How can I find NPN's and PNP's that match Hfe?

lardomlardom Posts: 1,570
edited 2019-12-16 - 23:19:59 in General Discussion
I built a triple half H-bridge to experiment with a sensorless BLDC. I can make the motor spin but I can't make it run closed loop yet. One of the problems I'm having is that the BEMF from the three phases don't match. In closed loop the BEMF from the floating phase is fed to a comparator and is compared to a common virtual ground.
At the moment I'm trying to match NPN collector current and match PNP collector current by swapping resistors individually. For example, I'm using pn4401 small-signal transistors to drive the bases of three TIP31's and three TIP42g's. One pn4401 has a gain of 139. Another pn4401 has a gain of 226.
I don't have a lot of experience biasing transistors so that's why I'm asking if variation in transistor Hfe is common. Are mosfets easier to balance?

Comments

  • Peter JakackiPeter Jakacki Posts: 8,854
    edited 2019-12-16 - 23:55:21
    You best buy them as a complementary transistor array such as this

    EDIT: Now that I have time to actually read your post I would off the top of my head suggest that you might handle this with opamps regulating the current so then it doesn't matter that the driving transistors are mismatched. Variation in Hfe is very normal, and no, mosfets will not be easier to balance and they are very different beasts.
  • @Peter Jakacki, thank you. I'll order some complimentary transistors and mosfets.
  • Peter JakackiPeter Jakacki Posts: 8,854
    edited 2019-12-16 - 23:56:57
    Note my recent edit - I'm not really recommending matched pairs, just a better circuit.
  • EDIT: Now that I have time to actually read your post I would off the top of my head suggest that you might handle this with opamps regulating the current so then it doesn't matter that the driving transistors are mismatched. Variation in Hfe is very normal, and no, mosfets will not be easier to balance and they are very different beasts.

    That's great news. (that made my day!) I just bought a supply of LM339's to experiment with. I'd heard about opamps being used as constant current devices but it didn't occur to me that I could use them to balance mismatched transistors.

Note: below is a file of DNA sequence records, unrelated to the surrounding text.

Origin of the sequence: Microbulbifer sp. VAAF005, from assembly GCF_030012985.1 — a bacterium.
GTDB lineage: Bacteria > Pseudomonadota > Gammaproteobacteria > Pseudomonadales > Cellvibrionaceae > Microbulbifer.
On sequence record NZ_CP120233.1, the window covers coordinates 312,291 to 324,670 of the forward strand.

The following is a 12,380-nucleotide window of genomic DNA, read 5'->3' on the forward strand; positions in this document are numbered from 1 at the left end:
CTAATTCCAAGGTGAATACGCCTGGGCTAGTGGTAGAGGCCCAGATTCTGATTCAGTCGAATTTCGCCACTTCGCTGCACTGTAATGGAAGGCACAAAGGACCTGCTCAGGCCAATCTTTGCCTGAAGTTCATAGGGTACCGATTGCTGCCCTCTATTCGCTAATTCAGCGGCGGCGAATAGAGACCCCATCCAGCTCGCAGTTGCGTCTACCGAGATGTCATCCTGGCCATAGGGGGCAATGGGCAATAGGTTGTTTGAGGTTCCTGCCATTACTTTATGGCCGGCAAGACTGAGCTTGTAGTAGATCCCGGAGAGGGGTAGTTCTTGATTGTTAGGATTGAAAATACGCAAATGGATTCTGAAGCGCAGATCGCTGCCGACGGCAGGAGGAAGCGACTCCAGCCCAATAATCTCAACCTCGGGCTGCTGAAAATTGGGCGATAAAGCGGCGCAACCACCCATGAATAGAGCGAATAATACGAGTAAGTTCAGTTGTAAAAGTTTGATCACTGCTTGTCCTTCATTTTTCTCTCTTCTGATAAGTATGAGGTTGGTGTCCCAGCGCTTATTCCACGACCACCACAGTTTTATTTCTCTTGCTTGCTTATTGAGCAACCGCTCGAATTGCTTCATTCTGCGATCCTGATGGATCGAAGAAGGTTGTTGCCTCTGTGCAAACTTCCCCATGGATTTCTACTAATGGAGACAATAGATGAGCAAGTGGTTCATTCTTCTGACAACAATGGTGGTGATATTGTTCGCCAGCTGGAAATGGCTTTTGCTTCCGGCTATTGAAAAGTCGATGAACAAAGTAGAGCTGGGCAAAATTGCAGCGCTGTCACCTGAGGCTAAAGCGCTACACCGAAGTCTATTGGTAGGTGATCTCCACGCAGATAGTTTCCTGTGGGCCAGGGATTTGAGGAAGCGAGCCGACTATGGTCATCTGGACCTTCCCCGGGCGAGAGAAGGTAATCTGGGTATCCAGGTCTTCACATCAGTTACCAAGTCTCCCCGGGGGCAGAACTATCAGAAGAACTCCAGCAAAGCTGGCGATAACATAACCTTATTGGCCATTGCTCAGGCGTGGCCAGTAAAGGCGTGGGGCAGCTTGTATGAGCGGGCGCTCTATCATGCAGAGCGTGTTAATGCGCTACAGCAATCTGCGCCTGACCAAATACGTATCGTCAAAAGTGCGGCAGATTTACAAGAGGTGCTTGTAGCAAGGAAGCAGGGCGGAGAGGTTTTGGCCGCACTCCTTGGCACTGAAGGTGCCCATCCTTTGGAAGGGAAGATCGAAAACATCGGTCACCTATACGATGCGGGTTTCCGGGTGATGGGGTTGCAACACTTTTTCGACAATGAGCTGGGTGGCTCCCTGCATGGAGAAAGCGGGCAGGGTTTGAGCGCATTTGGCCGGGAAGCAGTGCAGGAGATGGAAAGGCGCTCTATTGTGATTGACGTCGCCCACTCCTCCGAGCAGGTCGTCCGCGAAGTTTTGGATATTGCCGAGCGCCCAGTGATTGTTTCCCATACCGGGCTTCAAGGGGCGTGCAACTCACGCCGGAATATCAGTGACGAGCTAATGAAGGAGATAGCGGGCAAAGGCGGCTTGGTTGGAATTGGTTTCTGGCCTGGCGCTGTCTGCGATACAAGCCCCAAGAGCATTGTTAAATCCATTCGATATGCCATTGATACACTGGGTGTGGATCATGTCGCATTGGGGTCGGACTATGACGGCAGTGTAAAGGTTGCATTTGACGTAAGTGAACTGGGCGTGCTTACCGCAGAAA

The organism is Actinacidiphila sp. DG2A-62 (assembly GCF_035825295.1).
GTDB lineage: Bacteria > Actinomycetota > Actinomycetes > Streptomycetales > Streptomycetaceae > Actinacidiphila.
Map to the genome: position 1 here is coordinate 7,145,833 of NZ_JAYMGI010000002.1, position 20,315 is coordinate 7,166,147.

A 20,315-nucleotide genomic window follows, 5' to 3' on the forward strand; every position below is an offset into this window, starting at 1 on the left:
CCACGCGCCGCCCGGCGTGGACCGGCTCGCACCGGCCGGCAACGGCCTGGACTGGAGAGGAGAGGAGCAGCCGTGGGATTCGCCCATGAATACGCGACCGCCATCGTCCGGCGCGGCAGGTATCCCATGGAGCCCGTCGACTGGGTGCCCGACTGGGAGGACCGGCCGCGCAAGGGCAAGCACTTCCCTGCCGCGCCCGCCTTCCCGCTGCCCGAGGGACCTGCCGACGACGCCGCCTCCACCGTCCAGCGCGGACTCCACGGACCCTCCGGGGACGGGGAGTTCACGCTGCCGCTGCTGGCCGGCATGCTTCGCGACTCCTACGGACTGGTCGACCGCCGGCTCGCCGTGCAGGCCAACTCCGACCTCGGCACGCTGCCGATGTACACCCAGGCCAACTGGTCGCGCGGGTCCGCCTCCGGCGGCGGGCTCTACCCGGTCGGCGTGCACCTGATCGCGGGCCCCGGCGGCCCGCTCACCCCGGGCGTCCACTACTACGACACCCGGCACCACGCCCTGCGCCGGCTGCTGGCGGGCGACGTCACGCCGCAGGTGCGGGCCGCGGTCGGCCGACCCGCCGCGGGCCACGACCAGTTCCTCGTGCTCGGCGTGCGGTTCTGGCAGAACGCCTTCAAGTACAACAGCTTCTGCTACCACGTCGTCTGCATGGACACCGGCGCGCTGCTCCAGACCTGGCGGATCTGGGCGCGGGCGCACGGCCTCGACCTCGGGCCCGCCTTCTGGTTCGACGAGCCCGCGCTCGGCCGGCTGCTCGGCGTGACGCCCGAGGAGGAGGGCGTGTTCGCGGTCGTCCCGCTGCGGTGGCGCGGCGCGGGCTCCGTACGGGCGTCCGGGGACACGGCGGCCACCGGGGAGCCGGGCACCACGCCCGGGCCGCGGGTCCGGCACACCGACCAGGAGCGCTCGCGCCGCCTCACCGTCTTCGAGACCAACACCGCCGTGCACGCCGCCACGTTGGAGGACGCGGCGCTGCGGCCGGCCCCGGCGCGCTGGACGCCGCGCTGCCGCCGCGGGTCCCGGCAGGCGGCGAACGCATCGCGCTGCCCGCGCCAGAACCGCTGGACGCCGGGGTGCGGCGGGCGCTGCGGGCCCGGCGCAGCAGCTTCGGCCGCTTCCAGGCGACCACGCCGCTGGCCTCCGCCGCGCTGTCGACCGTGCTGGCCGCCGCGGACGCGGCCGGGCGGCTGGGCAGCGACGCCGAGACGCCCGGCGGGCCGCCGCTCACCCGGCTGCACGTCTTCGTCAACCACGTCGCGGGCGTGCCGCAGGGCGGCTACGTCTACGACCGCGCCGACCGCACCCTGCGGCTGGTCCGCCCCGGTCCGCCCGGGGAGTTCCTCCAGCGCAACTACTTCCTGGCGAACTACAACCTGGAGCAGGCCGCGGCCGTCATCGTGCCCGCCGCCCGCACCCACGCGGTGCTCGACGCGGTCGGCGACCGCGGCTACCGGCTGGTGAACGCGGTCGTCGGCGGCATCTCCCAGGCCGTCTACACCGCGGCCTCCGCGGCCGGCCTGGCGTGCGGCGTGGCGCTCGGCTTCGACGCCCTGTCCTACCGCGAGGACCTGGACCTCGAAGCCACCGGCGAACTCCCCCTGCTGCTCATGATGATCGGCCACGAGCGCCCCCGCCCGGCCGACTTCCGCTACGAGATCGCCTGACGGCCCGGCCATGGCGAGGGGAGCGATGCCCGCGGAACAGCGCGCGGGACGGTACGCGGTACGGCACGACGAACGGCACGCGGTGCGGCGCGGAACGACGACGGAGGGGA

• Peter JakackiPeter Jakacki Posts: 8,854
    edited 2019-12-17 - 00:58:20
    lm339s are comparators designed to handle analog in but switch high or low out very quickly. Mind you, you could force them into some kind of linear region but opamps such as the LM358 dual opamps have a standard and simple pinout that you can swap a better opamp for later. Negative feedback is what opamps do well as the open-loop gain is huge and they could be used like a slow comparator in that fashion :) but with feedback resistors you can set the gain. By feeding this back from the output of the transistor that the opamp is driving rather than from the opamp itself, will ensure that the opamp compensates for the output path. An opamp can drive the base of a NPN for instance with a resistor in the emitter to set the current where a voltage on the input of the opamp is matched (or amplified depending upon feedback configuration) on the emitter of the transistor, so despite the transistor's variable Vbe etc, the resistor will have a constant voltage and from Ohm's law R=V/I --> I=V/R, so therefore constant current.

    So the opamp with feedback will automatically compensate for the transistor which provides the actual drive current. If you tie the inverting input of the opamp back to the emitter of the drive transistor you will have unity gain where the voltage on the + input of the opamp will be matched on the emitter. For PNP, just think of the voltage rail as being the "ground" so that voltages are relative to that.

    To save me having to explain it all, here is a quick link
  • I took a look at the article and it looks like it's just what I need. I want to set up a test circuit with three transistors. I'll order some LM358's tomorrow AM. Thanks again.
  • Phil Pilgrim (PhiPi)Phil Pilgrim (PhiPi) Posts: 22,521
    edited 2019-12-17 - 02:00:01
    Conventional wisdom is that you never rely on an hFE spec to determine the parameters of a given circuit. From Horowitz and Hill, The Art of Electronics:

    "Warning: hFE is not a "good" transistor parameter; for instance, its value can vary from 50 to 250 for different specimens of a given transistor type. It also depends on collector current, collector-to-emitter voltage, and temperature. A circuit that depends on a particular value for hFE is a bad circuit."

    -Phil
  • Just put your load in the collector and the emitter resistor is responsible for setting the current so that a 1V "signal" across a 1 ohm resistor will try to sink a 1A current through the collector load. Obviously this depends upon the load and the supply voltage too. Avoid too much voltage drop across the resistor for heavy currents which would also result in requiring a resistor to handle the power, so this might mean reducing the control voltage range (i.e. 1Vmax with 1ohm = 1A max or 1Vmax with 0.33ohms = 3A max). Typically I'd use 0.1R and reduce the control voltage via a resistor divider into the opamp which is set for unity gain.
  • Op amps are great devices. While waiting for my LM358's to be shipped I tested the constant current circuit with an LM741 that I had in my parts bin. I plugged three different TIP31's into the same spot on my breadboard and the output current matched. :smile:
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